• Yes, dig that out and post it. That article sounds intriguing. I agree that parents experience both ends of the spectrum–sorrow and joy. The JOY makes all the sorrow worth it.

  2. I have quite a few Iris in my yard. Mine are all done blooming here in Nebraska. Nice analogy. Will you have a different story about mothers each day this week?

    • Wow! Yours are all done blooming. You must have warm weather. My weather here has been going from ultra warm to ultra cold–not making up its mind. But the irises are ALMOST out, and then I’ll have about 6-8 weeks of gloriousness here to enjoy. I’m going to try to do a different post each day. My writing group did Motherhood essays/poems, so I might throw some of those on soon.

      • That’s neat.
        We had temps in the 90’s in March! Iris and lilacs all bloomed back then! It’s been a very strange spring. We finally have some cooler temps this week (70s) but I’ve been running the air conditioner of and on for over a month.

  3. So nice to hear you put a plug in for wonderful mother-in-laws, too. They get an unfair wrap in this world. The only mother-in-law I ever had was the most amazing woman–well, person really–I’ve ever known in that she was selfless and positive and giving. It breaks my heart she is no longer with us, but her sunny and thoughtful disposition rages on in my son, and with that, she is never truly gone. Thanks for leading me to pleasant memories. 🙂

    • I LOVE my mother-in-law to pieces! She’s the best. I’m glad you loved yours too. I meet so many people who don’t like theirs (and I think that’s sad). I have a post for later this week about mother-in-law’s done by my friend who just became one. I thought it’ll give an interesting twist and perspective to Mother’s Day.

  4. A mother’s love is unconditional and endless, no matter how many kids you have, as your mother proved well! As for mothers-in-law, I’m glad yours is wonderful. I wish I could say the same but I’d be lying. I’m now banished from that side of the family, oh well! Unfortunately she also sees my kids as two numbers in her grandchildren count, so there’s not much love for them either. With years to reflect upon, I now would advise anyone considering getting married to take a good look at the in-laws, because they will affect your relationship in many more ways you can think of and if something doesn’t ring right, it may be better to walk away early on and find someone with a nice family instead.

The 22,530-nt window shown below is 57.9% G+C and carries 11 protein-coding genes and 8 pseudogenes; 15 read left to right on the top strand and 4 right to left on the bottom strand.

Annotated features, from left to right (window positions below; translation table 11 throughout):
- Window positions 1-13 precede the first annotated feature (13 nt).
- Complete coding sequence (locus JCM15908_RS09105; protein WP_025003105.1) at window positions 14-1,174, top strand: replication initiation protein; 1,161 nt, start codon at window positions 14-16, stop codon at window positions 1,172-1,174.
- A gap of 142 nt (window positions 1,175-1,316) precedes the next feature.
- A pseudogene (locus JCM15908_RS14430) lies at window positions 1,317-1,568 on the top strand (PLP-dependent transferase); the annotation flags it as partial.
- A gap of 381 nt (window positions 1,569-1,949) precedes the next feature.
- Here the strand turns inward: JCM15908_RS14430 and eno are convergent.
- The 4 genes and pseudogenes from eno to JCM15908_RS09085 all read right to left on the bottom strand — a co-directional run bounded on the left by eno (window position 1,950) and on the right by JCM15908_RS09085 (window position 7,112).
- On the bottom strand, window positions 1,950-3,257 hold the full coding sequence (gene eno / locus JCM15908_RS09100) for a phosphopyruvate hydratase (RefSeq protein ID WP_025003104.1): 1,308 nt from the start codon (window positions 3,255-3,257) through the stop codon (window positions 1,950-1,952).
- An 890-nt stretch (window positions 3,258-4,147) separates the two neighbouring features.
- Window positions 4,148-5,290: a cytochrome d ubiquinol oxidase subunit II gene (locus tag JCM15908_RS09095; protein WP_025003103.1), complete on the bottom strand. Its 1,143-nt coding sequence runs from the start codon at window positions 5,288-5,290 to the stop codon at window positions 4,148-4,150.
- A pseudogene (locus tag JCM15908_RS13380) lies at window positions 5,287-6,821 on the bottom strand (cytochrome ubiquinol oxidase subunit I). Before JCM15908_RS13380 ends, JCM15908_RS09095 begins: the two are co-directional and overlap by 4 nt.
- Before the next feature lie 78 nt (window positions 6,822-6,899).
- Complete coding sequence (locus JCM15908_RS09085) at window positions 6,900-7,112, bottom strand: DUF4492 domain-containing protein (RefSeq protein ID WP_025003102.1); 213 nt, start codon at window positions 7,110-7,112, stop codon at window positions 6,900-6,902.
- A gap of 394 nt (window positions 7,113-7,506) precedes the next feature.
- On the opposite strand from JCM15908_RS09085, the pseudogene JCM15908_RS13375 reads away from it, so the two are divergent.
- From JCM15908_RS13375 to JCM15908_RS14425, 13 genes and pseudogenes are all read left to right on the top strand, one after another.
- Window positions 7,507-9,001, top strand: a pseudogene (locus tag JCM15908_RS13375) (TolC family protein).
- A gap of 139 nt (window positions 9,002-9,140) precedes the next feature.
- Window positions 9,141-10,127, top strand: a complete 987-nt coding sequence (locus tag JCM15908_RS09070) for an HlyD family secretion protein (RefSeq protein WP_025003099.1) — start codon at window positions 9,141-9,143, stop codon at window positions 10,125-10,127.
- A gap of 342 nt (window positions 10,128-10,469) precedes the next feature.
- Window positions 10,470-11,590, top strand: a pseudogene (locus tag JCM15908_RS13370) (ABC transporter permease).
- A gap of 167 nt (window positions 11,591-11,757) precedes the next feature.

• So I’ve heard. One of my friends actually went to counseling early on with her husband to figure out how to deal with her mother-in-law, who was very controlling. She’s just learned to put space between them. Everyone’s situation is so different. I know I’m blessed to have the mother-in-law I do. I loved her way before I married my husband though. She’s a sweetheart.

      • Ah, but if it was only the mother-in-law for me… It was actually the whole family, a bunch of very cold, distant, selfish, yet very nosy and toxic people. I’ve never seen anything like it, but I’m sure it’d make for a great soap opera! I’m sooooo glad I’ve cleaned up this side of my life because it can make things very difficult. 🙂

        • Sounds like you have a lot of good writing material. An author at my last writing conference told us she’s ‘killed’ off all the people who were mean to her in high school as characters in each one of her books. It made me laugh. Revenge through writing.

  5. Love the analogy. It is risky. Every night I go to bed exhausted. It’s a good thing I love my kids or I’m not sure it would be worth the roller-coaster ride. Well, yeah it would, but it would be a lot harder to get out of that bed in the morning. Thanks for the post.

  6. Your blog did me good today! Since my boy is moving to another city, my heart is sort of broken. And yes, if he’d never been born, I wouldn’t have a heartache now, but imagine all the joy I would have missed.

    • Yes, our kids give us both extremes, don’t they? But the joys far outweigh the sorrows in the long run. Even though you’ll be sad, it will bring you smiles to see him grow as he has new experiences.